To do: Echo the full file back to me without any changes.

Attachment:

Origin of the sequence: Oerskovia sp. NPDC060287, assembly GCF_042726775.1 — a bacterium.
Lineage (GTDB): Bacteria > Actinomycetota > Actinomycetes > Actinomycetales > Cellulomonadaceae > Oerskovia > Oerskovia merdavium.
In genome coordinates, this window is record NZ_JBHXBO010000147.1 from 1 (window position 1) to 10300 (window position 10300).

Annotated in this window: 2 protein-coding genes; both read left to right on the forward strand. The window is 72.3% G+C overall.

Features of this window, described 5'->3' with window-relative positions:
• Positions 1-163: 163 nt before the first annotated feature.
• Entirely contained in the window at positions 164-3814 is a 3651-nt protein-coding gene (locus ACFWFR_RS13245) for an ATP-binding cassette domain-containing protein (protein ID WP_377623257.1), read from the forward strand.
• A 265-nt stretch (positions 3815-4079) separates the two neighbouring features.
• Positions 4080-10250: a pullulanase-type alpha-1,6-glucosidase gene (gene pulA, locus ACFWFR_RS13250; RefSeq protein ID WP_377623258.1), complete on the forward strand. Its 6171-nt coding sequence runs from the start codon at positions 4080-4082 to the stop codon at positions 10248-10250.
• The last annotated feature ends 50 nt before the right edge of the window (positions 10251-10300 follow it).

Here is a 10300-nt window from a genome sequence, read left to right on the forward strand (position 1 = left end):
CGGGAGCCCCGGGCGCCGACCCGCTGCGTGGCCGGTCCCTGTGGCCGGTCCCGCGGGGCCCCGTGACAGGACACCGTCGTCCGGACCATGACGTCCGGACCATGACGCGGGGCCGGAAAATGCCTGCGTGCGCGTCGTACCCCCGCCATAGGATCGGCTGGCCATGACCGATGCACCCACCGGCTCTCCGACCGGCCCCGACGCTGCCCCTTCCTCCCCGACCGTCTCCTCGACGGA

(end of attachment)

Origin of the sequence: Oerskovia sp. NPDC060287, assembly GCF_042726775.1 — a bacterium.
Lineage (GTDB): Bacteria > Actinomycetota > Actinomycetes > Actinomycetales > Cellulomonadaceae > Oerskovia > Oerskovia merdavium.
In genome coordinates, this window is record NZ_JBHXBO010000147.1 from 1 (window position 1) to 10300 (window position 10300).

Annotated in this window: 2 protein-coding genes; both read left to right on the forward strand. The window is 72.3% G+C overall.

Features of this window, described 5'->3' with window-relative positions:
• Positions 1-163: 163 nt before the first annotated feature.
• Entirely contained in the window at positions 164-3814 is a 3651-nt protein-coding gene (locus ACFWFR_RS13245) for an ATP-binding cassette domain-containing protein (protein ID WP_377623257.1), read from the forward strand.
• A 265-nt stretch (positions 3815-4079) separates the two neighbouring features.
• Positions 4080-10250: a pullulanase-type alpha-1,6-glucosidase gene (gene pulA, locus ACFWFR_RS13250; RefSeq protein ID WP_377623258.1), complete on the forward strand. Its 6171-nt coding sequence runs from the start codon at positions 4080-4082 to the stop codon at positions 10248-10250.
• The last annotated feature ends 50 nt before the right edge of the window (positions 10251-10300 follow it).

Here is a 10300-nt window from a genome sequence, read left to right on the forward strand (position 1 = left end):
CGGGAGCCCCGGGCGCCGACCCGCTGCGTGGCCGGTCCCTGTGGCCGGTCCCGCGGGGCCCCGTGACAGGACACCGTCGTCCGGACCATGACGTCCGGACCATGACGCGGGGCCGGAAAATGCCTGCGTGCGCGTCGTACCCCCGCCATAGGATCGGCTGGCCATGACCGATGCACCCACCGGCTCTCCGACCGGCCCCGACGCTGCCCCTTCCTCCCCGACCGTCTCCTCGACGGA